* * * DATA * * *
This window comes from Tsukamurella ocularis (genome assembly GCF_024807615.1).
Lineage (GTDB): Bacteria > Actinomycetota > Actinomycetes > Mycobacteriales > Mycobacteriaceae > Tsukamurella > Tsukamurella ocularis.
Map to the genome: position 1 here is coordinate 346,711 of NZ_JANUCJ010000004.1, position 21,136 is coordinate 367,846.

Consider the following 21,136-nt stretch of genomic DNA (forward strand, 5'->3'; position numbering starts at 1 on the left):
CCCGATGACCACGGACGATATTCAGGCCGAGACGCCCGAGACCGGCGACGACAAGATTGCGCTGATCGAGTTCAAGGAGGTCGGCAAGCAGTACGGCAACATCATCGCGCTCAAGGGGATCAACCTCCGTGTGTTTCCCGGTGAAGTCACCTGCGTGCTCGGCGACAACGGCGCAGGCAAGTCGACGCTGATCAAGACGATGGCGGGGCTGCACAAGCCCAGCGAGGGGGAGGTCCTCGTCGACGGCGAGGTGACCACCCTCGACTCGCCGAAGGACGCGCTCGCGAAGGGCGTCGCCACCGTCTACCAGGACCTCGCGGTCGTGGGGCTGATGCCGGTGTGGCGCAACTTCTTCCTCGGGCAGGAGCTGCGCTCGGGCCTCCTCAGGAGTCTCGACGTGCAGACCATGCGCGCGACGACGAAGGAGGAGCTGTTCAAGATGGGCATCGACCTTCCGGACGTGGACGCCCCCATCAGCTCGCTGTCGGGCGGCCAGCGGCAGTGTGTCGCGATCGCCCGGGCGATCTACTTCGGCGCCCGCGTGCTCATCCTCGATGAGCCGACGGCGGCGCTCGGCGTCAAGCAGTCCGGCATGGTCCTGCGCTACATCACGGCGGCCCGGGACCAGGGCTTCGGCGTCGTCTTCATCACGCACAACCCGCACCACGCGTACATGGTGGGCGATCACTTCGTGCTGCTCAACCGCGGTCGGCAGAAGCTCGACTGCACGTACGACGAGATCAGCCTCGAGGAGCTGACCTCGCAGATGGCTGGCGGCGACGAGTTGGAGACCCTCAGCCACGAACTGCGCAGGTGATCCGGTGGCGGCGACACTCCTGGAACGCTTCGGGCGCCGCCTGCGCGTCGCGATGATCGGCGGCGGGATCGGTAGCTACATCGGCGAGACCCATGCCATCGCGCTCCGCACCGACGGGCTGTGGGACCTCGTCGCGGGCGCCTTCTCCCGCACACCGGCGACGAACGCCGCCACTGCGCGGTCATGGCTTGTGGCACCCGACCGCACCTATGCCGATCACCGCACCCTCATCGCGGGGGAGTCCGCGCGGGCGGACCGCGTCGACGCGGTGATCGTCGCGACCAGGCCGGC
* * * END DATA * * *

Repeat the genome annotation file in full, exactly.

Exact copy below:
This window comes from Tsukamurella ocularis (genome assembly GCF_024807615.1).
Lineage (GTDB): Bacteria > Actinomycetota > Actinomycetes > Mycobacteriales > Mycobacteriaceae > Tsukamurella > Tsukamurella ocularis.
Map to the genome: position 1 here is coordinate 346,711 of NZ_JANUCJ010000004.1, position 21,136 is coordinate 367,846.

Consider the following 21,136-nt stretch of genomic DNA (forward strand, 5'->3'; position numbering starts at 1 on the left):
CCCGATGACCACGGACGATATTCAGGCCGAGACGCCCGAGACCGGCGACGACAAGATTGCGCTGATCGAGTTCAAGGAGGTCGGCAAGCAGTACGGCAACATCATCGCGCTCAAGGGGATCAACCTCCGTGTGTTTCCCGGTGAAGTCACCTGCGTGCTCGGCGACAACGGCGCAGGCAAGTCGACGCTGATCAAGACGATGGCGGGGCTGCACAAGCCCAGCGAGGGGGAGGTCCTCGTCGACGGCGAGGTGACCACCCTCGACTCGCCGAAGGACGCGCTCGCGAAGGGCGTCGCCACCGTCTACCAGGACCTCGCGGTCGTGGGGCTGATGCCGGTGTGGCGCAACTTCTTCCTCGGGCAGGAGCTGCGCTCGGGCCTCCTCAGGAGTCTCGACGTGCAGACCATGCGCGCGACGACGAAGGAGGAGCTGTTCAAGATGGGCATCGACCTTCCGGACGTGGACGCCCCCATCAGCTCGCTGTCGGGCGGCCAGCGGCAGTGTGTCGCGATCGCCCGGGCGATCTACTTCGGCGCCCGCGTGCTCATCCTCGATGAGCCGACGGCGGCGCTCGGCGTCAAGCAGTCCGGCATGGTCCTGCGCTACATCACGGCGGCCCGGGACCAGGGCTTCGGCGTCGTCTTCATCACGCACAACCCGCACCACGCGTACATGGTGGGCGATCACTTCGTGCTGCTCAACCGCGGTCGGCAGAAGCTCGACTGCACGTACGACGAGATCAGCCTCGAGGAGCTGACCTCGCAGATGGCTGGCGGCGACGAGTTGGAGACCCTCAGCCACGAACTGCGCAGGTGATCCGGTGGCGGCGACACTCCTGGAACGCTTCGGGCGCCGCCTGCGCGTCGCGATGATCGGCGGCGGGATCGGTAGCTACATCGGCGAGACCCATGCCATCGCGCTCCGCACCGACGGGCTGTGGGACCTCGTCGCGGGCGCCTTCTCCCGCACACCGGCGACGAACGCCGCCACTGCGCGGTCATGGCTTGTGGCACCCGACCGCACCTATGCCGATCACCGCACCCTCATCGCGGGGGAGTCCGCGCGGGCGGACCGCGTCGACGCGGTGATCGTCGCGACCAGGCCGGC